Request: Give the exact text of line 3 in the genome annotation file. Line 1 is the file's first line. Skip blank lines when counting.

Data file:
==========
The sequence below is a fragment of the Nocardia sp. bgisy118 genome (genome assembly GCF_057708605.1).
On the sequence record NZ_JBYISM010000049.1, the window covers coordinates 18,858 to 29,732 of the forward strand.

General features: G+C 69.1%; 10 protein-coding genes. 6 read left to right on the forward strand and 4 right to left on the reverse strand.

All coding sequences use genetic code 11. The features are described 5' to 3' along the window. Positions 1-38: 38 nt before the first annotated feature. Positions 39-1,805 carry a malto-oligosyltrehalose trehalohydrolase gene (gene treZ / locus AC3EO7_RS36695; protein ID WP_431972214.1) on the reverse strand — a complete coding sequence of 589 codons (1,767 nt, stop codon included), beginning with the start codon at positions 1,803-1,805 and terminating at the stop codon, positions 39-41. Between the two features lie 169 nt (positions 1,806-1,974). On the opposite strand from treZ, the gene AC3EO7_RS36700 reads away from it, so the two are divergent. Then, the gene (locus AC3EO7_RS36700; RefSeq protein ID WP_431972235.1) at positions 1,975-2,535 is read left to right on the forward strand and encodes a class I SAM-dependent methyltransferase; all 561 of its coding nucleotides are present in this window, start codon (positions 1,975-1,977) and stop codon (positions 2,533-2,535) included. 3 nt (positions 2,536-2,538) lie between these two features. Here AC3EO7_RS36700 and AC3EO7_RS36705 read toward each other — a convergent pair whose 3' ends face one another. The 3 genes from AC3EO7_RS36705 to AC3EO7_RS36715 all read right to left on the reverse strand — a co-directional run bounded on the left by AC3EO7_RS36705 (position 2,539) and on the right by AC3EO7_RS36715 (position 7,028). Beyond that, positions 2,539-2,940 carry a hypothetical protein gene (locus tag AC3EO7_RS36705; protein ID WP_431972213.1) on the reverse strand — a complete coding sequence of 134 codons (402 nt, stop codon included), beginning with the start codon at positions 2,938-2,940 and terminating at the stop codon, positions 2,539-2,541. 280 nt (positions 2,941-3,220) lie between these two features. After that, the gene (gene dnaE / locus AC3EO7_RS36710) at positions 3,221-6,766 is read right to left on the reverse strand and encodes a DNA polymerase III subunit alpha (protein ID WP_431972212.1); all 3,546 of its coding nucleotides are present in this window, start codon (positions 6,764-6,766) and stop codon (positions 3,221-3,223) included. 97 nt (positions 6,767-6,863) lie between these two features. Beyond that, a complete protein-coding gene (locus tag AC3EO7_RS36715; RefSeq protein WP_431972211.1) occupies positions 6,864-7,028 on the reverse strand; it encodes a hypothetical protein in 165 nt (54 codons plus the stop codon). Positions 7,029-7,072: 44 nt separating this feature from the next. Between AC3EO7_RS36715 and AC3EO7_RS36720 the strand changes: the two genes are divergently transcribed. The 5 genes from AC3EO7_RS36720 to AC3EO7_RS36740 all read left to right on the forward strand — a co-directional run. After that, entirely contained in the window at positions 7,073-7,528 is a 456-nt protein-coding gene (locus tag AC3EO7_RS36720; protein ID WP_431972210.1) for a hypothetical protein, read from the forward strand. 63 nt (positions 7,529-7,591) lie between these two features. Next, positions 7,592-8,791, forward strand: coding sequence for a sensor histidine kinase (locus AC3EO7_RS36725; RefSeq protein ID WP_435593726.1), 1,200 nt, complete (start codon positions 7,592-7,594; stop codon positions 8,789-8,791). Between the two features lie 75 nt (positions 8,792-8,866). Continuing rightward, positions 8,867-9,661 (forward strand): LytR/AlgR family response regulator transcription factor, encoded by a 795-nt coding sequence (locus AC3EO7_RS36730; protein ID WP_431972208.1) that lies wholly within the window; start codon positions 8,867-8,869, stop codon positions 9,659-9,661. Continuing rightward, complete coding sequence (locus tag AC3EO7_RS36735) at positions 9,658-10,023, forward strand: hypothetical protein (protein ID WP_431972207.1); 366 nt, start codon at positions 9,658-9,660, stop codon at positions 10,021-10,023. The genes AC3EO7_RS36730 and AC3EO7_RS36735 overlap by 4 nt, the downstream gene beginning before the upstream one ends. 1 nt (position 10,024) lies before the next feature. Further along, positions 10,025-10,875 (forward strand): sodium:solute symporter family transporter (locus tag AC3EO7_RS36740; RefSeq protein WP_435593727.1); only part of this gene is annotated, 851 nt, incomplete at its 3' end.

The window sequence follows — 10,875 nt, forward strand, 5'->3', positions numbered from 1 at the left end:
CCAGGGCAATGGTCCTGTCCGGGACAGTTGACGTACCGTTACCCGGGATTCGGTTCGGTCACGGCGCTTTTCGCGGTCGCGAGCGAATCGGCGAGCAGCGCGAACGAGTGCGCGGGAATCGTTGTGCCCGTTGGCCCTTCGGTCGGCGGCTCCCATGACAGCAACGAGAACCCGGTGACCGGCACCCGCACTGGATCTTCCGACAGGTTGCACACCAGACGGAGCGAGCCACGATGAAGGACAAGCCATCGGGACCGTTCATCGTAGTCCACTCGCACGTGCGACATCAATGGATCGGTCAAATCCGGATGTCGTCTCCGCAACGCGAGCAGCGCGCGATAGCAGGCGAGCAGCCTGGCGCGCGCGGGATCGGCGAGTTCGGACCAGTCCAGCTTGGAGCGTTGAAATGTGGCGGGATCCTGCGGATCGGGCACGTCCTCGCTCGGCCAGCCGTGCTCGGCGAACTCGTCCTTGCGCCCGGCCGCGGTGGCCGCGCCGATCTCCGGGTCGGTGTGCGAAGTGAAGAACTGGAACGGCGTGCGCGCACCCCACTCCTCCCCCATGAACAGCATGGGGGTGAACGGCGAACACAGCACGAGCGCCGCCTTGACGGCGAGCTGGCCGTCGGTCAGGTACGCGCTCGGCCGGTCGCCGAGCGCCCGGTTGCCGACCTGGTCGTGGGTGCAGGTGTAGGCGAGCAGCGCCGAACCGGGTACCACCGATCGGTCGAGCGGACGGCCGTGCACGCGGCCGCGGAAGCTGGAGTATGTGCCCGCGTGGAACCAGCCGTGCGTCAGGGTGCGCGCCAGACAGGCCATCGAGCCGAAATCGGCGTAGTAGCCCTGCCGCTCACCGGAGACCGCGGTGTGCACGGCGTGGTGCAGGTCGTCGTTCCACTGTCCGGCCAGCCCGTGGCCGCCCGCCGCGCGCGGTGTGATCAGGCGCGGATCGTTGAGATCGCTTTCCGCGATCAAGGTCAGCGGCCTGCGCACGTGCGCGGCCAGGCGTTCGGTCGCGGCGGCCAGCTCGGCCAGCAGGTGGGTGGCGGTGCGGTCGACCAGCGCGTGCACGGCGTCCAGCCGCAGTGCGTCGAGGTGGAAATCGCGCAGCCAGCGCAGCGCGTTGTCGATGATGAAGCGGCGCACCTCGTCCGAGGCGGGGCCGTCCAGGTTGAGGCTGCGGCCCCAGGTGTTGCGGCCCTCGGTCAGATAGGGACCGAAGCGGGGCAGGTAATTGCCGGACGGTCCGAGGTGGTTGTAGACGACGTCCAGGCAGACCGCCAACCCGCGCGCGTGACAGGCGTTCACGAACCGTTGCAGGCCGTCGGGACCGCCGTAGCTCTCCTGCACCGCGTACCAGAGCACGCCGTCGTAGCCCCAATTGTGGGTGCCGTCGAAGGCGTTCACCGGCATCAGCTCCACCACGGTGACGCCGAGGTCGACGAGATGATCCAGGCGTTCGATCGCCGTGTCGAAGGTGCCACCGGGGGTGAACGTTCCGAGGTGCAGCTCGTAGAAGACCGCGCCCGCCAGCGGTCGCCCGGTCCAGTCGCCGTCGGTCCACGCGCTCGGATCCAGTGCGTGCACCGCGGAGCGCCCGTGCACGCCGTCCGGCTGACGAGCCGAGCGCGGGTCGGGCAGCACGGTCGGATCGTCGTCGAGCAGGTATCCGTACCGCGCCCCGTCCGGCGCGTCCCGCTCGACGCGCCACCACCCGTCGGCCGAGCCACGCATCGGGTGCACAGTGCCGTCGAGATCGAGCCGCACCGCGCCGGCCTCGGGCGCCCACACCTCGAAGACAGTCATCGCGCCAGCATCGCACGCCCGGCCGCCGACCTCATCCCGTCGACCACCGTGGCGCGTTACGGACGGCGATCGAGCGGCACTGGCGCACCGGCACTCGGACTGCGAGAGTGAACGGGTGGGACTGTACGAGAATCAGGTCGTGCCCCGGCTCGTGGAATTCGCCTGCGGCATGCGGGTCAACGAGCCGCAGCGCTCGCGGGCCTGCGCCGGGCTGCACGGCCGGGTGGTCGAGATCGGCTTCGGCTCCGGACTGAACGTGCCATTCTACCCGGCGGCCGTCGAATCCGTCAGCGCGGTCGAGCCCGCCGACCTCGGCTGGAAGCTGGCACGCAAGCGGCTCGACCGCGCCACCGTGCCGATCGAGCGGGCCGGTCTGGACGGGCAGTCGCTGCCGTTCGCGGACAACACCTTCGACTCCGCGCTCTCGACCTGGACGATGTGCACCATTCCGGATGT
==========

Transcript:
General features: G+C 69.1%; 10 protein-coding genes. 6 read left to right on the forward strand and 4 right to left on the reverse strand.